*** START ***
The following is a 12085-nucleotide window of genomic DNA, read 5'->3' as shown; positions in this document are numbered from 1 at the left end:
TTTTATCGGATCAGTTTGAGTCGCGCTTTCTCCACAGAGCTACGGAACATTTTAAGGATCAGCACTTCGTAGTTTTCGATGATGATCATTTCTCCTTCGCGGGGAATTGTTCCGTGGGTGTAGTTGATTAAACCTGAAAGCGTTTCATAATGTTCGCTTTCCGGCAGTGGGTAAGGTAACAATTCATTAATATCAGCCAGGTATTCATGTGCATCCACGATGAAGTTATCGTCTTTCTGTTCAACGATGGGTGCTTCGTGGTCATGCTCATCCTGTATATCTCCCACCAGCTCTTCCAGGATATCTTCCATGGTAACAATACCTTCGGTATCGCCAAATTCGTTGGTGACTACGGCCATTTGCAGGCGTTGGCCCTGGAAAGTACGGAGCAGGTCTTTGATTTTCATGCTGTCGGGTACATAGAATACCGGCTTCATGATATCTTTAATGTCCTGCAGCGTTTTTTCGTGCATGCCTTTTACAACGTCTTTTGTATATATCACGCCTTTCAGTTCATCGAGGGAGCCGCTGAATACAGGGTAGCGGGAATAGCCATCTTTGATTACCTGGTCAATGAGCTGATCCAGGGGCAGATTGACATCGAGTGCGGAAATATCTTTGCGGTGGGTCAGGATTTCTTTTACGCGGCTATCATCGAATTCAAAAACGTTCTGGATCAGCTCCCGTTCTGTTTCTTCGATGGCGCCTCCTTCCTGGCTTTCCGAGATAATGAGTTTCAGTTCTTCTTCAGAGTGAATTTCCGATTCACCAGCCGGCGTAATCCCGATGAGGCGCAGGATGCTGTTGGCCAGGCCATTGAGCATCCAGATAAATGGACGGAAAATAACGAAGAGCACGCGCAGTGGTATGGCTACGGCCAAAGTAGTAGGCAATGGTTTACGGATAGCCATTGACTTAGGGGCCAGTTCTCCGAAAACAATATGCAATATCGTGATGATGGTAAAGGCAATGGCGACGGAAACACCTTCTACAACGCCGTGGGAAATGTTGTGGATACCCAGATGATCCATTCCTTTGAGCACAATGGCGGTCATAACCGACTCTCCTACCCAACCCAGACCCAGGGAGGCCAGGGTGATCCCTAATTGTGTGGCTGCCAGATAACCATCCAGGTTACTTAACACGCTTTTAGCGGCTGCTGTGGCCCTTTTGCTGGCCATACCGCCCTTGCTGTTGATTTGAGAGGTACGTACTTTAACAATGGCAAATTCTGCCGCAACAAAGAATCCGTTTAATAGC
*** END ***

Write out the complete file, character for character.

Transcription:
The following is a 12085-nucleotide window of genomic DNA, read 5'->3' as shown; positions in this document are numbered from 1 at the left end:
TTTTATCGGATCAGTTTGAGTCGCGCTTTCTCCACAGAGCTACGGAACATTTTAAGGATCAGCACTTCGTAGTTTTCGATGATGATCATTTCTCCTTCGCGGGGAATTGTTCCGTGGGTGTAGTTGATTAAACCTGAAAGCGTTTCATAATGTTCGCTTTCCGGCAGTGGGTAAGGTAACAATTCATTAATATCAGCCAGGTATTCATGTGCATCCACGATGAAGTTATCGTCTTTCTGTTCAACGATGGGTGCTTCGTGGTCATGCTCATCCTGTATATCTCCCACCAGCTCTTCCAGGATATCTTCCATGGTAACAATACCTTCGGTATCGCCAAATTCGTTGGTGACTACGGCCATTTGCAGGCGTTGGCCCTGGAAAGTACGGAGCAGGTCTTTGATTTTCATGCTGTCGGGTACATAGAATACCGGCTTCATGATATCTTTAATGTCCTGCAGCGTTTTTTCGTGCATGCCTTTTACAACGTCTTTTGTATATATCACGCCTTTCAGTTCATCGAGGGAGCCGCTGAATACAGGGTAGCGGGAATAGCCATCTTTGATTACCTGGTCAATGAGCTGATCCAGGGGCAGATTGACATCGAGTGCGGAAATATCTTTGCGGTGGGTCAGGATTTCTTTTACGCGGCTATCATCGAATTCAAAAACGTTCTGGATCAGCTCCCGTTCTGTTTCTTCGATGGCGCCTCCTTCCTGGCTTTCCGAGATAATGAGTTTCAGTTCTTCTTCAGAGTGAATTTCCGATTCACCAGCCGGCGTAATCCCGATGAGGCGCAGGATGCTGTTGGCCAGGCCATTGAGCATCCAGATAAATGGACGGAAAATAACGAAGAGCACGCGCAGTGGTATGGCTACGGCCAAAGTAGTAGGCAATGGTTTACGGATAGCCATTGACTTAGGGGCCAGTTCTCCGAAAACAATATGCAATATCGTGATGATGGTAAAGGCAATGGCGACGGAAACACCTTCTACAACGCCGTGGGAAATGTTGTGGATACCCAGATGATCCATTCCTTTGAGCACAATGGCGGTCATAACCGACTCTCCTACCCAACCCAGACCCAGGGAGGCCAGGGTGATCCCTAATTGTGTGGCTGCCAGATAACCATCCAGGTTACTTAACACGCTTTTAGCGGCTGCTGTGGCCCTTTTGCTGGCCATACCGCCCTTGCTGTTGATTTGAGAGGTACGTACTTTAACAATGGCAAATTCTGCCGCAACAAAGAATCCGTTTAATAGC